Determination of pathogenic variation in isariopsis griseola sacco and pseudomonas syringae pv. phaseolicola (burk., 1926) young, dye and wilkie 1978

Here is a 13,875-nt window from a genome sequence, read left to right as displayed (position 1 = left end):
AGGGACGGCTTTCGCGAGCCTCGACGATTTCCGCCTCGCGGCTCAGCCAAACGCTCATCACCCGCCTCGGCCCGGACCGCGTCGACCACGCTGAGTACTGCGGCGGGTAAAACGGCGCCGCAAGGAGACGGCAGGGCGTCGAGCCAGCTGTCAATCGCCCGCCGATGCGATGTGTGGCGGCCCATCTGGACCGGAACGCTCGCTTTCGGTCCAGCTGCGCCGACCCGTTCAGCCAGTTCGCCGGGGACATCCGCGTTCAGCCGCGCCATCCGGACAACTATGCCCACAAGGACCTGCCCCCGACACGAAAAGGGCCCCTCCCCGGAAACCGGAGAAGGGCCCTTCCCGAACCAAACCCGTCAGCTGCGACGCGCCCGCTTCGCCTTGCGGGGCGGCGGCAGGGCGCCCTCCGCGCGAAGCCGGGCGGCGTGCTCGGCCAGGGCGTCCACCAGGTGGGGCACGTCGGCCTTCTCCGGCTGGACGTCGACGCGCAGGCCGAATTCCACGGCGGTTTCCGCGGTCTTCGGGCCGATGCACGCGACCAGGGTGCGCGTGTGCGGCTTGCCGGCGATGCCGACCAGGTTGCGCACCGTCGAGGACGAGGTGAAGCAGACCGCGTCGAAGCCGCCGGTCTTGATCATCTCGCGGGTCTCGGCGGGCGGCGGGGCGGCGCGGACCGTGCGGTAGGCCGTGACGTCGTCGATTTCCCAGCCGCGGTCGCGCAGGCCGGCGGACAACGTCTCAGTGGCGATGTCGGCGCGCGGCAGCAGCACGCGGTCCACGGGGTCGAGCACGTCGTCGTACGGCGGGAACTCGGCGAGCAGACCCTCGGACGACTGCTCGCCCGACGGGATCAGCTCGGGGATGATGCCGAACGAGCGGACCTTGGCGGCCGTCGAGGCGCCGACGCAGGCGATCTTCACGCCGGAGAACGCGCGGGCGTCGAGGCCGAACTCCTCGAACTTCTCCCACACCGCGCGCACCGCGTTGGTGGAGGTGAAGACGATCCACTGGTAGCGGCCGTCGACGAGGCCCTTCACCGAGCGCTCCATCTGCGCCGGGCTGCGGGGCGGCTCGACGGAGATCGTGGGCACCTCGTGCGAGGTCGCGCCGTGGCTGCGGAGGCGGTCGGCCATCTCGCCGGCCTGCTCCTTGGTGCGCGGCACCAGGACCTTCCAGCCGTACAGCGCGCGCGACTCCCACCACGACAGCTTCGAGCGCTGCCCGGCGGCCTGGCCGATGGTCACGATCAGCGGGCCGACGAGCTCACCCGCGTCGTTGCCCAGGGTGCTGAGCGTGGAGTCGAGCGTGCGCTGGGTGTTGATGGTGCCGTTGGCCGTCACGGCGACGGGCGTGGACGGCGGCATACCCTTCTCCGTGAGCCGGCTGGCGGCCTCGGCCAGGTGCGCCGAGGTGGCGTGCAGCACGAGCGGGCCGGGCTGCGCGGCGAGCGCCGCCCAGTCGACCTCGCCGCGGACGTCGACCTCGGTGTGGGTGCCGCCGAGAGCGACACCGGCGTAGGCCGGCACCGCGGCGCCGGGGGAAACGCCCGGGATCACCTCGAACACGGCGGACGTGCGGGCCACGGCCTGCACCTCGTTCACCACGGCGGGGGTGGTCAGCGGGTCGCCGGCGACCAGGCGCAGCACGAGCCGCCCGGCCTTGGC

Occurrence and extent of pathogenic variation and virulence was determined in Isariopsis griseola Sacco and Pseudomonas syringae pv. phaseolicola (Burk. 1926) Young, Dye and Wilkie 1978 using 21 and 30 isolates respectively, collected from naturally infected bean plants in important bean growing areas of Colombia. . griseola did not show any correlation between variation in conidial size and some cultural characteristics with the observed variation in pathogenicity. Conidial length of 10 isolates varied between 18-76~ with a mean of 38.5~. The width varied between 3.8 - 8.8~ with an average of 6.4~, whereas the number of septa varied between 0-7 with a mean of 3. These parameters varied significantly both within and between isolates. The optimum growth temperature of the fungus in culture media was 24 C. No difference in the amount of mycelial growth at 14, 19, and 24 C was observed between the isolates. Differences in sporulation among some isolates were significant but all except IG2 - 78 had an optimum sporulation temperature of 24 C after 10 days of incubation. IG2 - 78 produced significantly more conidia at 19 C than at 24 C. No correlation between the optimum growth and sporulation temperature of the isolates with the mean temperatures of their sources of origin was observed. The 21 isolates of griseola were differentiated into seven pathotypes based on differential reactions of 6 bean lines/cultivars, demonstrating occurrence of physiological specialization in the fungus. The reactions used, were independent of environmental temperatures under which plants were kept after inoculation. The cultivar - isolate interactions obtained implied a presence in the cultivar of specific resistance which was effective against some and not all the pathotypes. Cultivar G 2575-10P-2C was susceptible to all but no cultivar was immune to all pathotypes. Two out of the seven pathotypes induced a susceptible reaction on cultivar G 1805-lP-lC but of very low (disease index scale of 2) disease severity. Some of the cultivars considered susceptible appeared to have partial resistance, expressed as reduced, apparent infection rate (r) of angular leaf spot in the field. The isolates of Ps. syringae pv. phaseolicola were separated into race 1 and 2 on the basis of their pathogenicity on the cultivar 'Red Mexican DI 3'. Race determination was based on both leaf and pod reactions. Standard isolates of race 1 and 2 were used for comparison. Twenty Pasto isolates were classified as race 2 whereas, 7 isolates from Popayan, 1 from Palmira and 2 from Tenerife were identified as race 1. The isolates were also classified in their decreasing order of virulence by using the diameters of watersoaking lesions caused on pods during a period of 5 days on cultivars 'Seminole', 'G.N. Nebraska No.1 Sel 27' and 'Wisc HBR 72'; following inoculation using a hypodermic needle. The most virulent isolates were from Pasto; some of which were more virulent than the standard race 2 used for comparison. Isolates differentiated into race 1 and 2 were not homogenous in virulence. Some isolates belonging to race 1 were more virulent than some of the race 2 isolates or vice versa .apparently, due to either isolate and/or cultivar effect. Cultivar 'Wisc. HBR 72' had a high foliar resistance but a susceptible pod reaction (mean lesion diameter 3.1 rom; dispersion 0.5 ~ 5.3 rom) comparable to the susceptible cultivar 'Seminole' (mean lesion diameter 2.8 rom; .dispersion 0.5 - 4.8 rom). 'G.N. Nebraska No. 1 Sel 27' had a mean lesion diameter of 1.8 rom and a dispersion between 0.4 - 2.8 rom. The increasing or decreasing order of virulence was similar in all the three cultivars as was indicated by the high correlation coefficients (r = 0.86 - 0.87) between them. The present studies unequivocally show that both bean pathogens exhibit pathogenic variation. A high degree of cultivar - isolate specificity was observed with I. griseola. Specificity was also shown with isolates of Ps syringae pv. phaseolicola when using 'Red Mexican UI 3'. However, virulence of the bacterial isolates varied continuously in a manner which nullify the present race categorization. The practical importance of these findings are that they provide basic information about the pathogens ,that must be considered before starting a program to either incorporate or develop resistance against angular leaf spot and halo blight in P. vulgaris. The presence in some bean cultivars of pathotype specific resistance and in others partial resistance characterized by reduced rates of disease increase, indicate the available possibilities of recombining resistance aqainst; 1 griseola. To grade pathogenicity and virulence of isolates of Ps. syringae pv aseolicola, leaf and pod reactions of various bean cultivars, and not just one, must be based on. In turn, evaluation and improvement of resistance of bean cultivars against the bacterium should consider both the leaf and pod components of the plant.